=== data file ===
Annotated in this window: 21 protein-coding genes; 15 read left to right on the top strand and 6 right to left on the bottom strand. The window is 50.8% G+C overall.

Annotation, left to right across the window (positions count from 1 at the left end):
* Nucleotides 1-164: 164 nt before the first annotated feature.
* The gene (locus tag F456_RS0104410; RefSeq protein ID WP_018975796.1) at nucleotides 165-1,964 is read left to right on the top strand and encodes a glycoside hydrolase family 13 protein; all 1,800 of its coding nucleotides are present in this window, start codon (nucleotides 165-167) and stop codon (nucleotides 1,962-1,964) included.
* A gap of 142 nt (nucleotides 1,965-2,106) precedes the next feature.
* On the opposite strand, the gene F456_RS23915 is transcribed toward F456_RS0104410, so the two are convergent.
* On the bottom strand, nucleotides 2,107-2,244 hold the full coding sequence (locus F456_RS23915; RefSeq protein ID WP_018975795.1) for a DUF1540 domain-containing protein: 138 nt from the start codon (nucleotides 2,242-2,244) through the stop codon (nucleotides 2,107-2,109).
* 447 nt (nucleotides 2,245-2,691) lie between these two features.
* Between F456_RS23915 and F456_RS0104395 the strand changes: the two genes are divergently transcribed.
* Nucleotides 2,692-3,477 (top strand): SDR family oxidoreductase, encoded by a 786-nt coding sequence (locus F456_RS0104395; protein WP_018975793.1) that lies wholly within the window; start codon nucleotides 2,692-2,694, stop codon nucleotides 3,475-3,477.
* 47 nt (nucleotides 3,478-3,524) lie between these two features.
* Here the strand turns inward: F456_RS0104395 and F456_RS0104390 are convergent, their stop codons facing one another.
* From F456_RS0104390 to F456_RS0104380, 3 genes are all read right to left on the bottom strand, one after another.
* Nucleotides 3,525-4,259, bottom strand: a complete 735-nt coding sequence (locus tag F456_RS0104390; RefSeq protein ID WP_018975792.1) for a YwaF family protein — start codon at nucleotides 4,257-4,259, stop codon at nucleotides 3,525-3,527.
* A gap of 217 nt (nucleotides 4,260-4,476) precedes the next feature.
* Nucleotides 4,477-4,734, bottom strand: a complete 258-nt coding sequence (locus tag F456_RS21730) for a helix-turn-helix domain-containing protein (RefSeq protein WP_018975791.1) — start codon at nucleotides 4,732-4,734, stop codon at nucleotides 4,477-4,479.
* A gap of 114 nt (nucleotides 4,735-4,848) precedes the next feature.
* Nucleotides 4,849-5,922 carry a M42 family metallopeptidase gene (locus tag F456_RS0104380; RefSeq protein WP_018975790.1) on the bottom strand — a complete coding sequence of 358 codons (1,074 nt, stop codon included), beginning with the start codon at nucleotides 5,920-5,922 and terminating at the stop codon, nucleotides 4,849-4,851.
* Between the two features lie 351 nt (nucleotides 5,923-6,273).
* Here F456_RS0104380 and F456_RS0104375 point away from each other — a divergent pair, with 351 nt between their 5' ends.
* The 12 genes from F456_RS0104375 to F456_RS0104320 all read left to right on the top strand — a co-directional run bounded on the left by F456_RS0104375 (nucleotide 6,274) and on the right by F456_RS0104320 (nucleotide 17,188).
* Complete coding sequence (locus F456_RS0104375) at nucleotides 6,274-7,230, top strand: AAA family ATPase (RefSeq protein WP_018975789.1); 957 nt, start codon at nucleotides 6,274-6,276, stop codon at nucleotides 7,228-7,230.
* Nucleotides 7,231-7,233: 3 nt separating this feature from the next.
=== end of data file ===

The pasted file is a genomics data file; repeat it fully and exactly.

Annotated in this window: 21 protein-coding genes; 15 read left to right on the top strand and 6 right to left on the bottom strand. The window is 50.8% G+C overall.

Annotation, left to right across the window (positions count from 1 at the left end):
* Nucleotides 1-164: 164 nt before the first annotated feature.
* The gene (locus tag F456_RS0104410; RefSeq protein ID WP_018975796.1) at nucleotides 165-1,964 is read left to right on the top strand and encodes a glycoside hydrolase family 13 protein; all 1,800 of its coding nucleotides are present in this window, start codon (nucleotides 165-167) and stop codon (nucleotides 1,962-1,964) included.
* A gap of 142 nt (nucleotides 1,965-2,106) precedes the next feature.
* On the opposite strand, the gene F456_RS23915 is transcribed toward F456_RS0104410, so the two are convergent.
* On the bottom strand, nucleotides 2,107-2,244 hold the full coding sequence (locus F456_RS23915; RefSeq protein ID WP_018975795.1) for a DUF1540 domain-containing protein: 138 nt from the start codon (nucleotides 2,242-2,244) through the stop codon (nucleotides 2,107-2,109).
* 447 nt (nucleotides 2,245-2,691) lie between these two features.
* Between F456_RS23915 and F456_RS0104395 the strand changes: the two genes are divergently transcribed.
* Nucleotides 2,692-3,477 (top strand): SDR family oxidoreductase, encoded by a 786-nt coding sequence (locus F456_RS0104395; protein WP_018975793.1) that lies wholly within the window; start codon nucleotides 2,692-2,694, stop codon nucleotides 3,475-3,477.
* 47 nt (nucleotides 3,478-3,524) lie between these two features.
* Here the strand turns inward: F456_RS0104395 and F456_RS0104390 are convergent, their stop codons facing one another.
* From F456_RS0104390 to F456_RS0104380, 3 genes are all read right to left on the bottom strand, one after another.
* Nucleotides 3,525-4,259, bottom strand: a complete 735-nt coding sequence (locus tag F456_RS0104390; RefSeq protein ID WP_018975792.1) for a YwaF family protein — start codon at nucleotides 4,257-4,259, stop codon at nucleotides 3,525-3,527.
* A gap of 217 nt (nucleotides 4,260-4,476) precedes the next feature.
* Nucleotides 4,477-4,734, bottom strand: a complete 258-nt coding sequence (locus tag F456_RS21730) for a helix-turn-helix domain-containing protein (RefSeq protein WP_018975791.1) — start codon at nucleotides 4,732-4,734, stop codon at nucleotides 4,477-4,479.
* A gap of 114 nt (nucleotides 4,735-4,848) precedes the next feature.
* Nucleotides 4,849-5,922 carry a M42 family metallopeptidase gene (locus tag F456_RS0104380; RefSeq protein WP_018975790.1) on the bottom strand — a complete coding sequence of 358 codons (1,074 nt, stop codon included), beginning with the start codon at nucleotides 5,920-5,922 and terminating at the stop codon, nucleotides 4,849-4,851.
* Between the two features lie 351 nt (nucleotides 5,923-6,273).
* Here F456_RS0104380 and F456_RS0104375 point away from each other — a divergent pair, with 351 nt between their 5' ends.
* The 12 genes from F456_RS0104375 to F456_RS0104320 all read left to right on the top strand — a co-directional run bounded on the left by F456_RS0104375 (nucleotide 6,274) and on the right by F456_RS0104320 (nucleotide 17,188).
* Complete coding sequence (locus F456_RS0104375) at nucleotides 6,274-7,230, top strand: AAA family ATPase (RefSeq protein WP_018975789.1); 957 nt, start codon at nucleotides 6,274-6,276, stop codon at nucleotides 7,228-7,230.
* Nucleotides 7,231-7,233: 3 nt separating this feature from the next.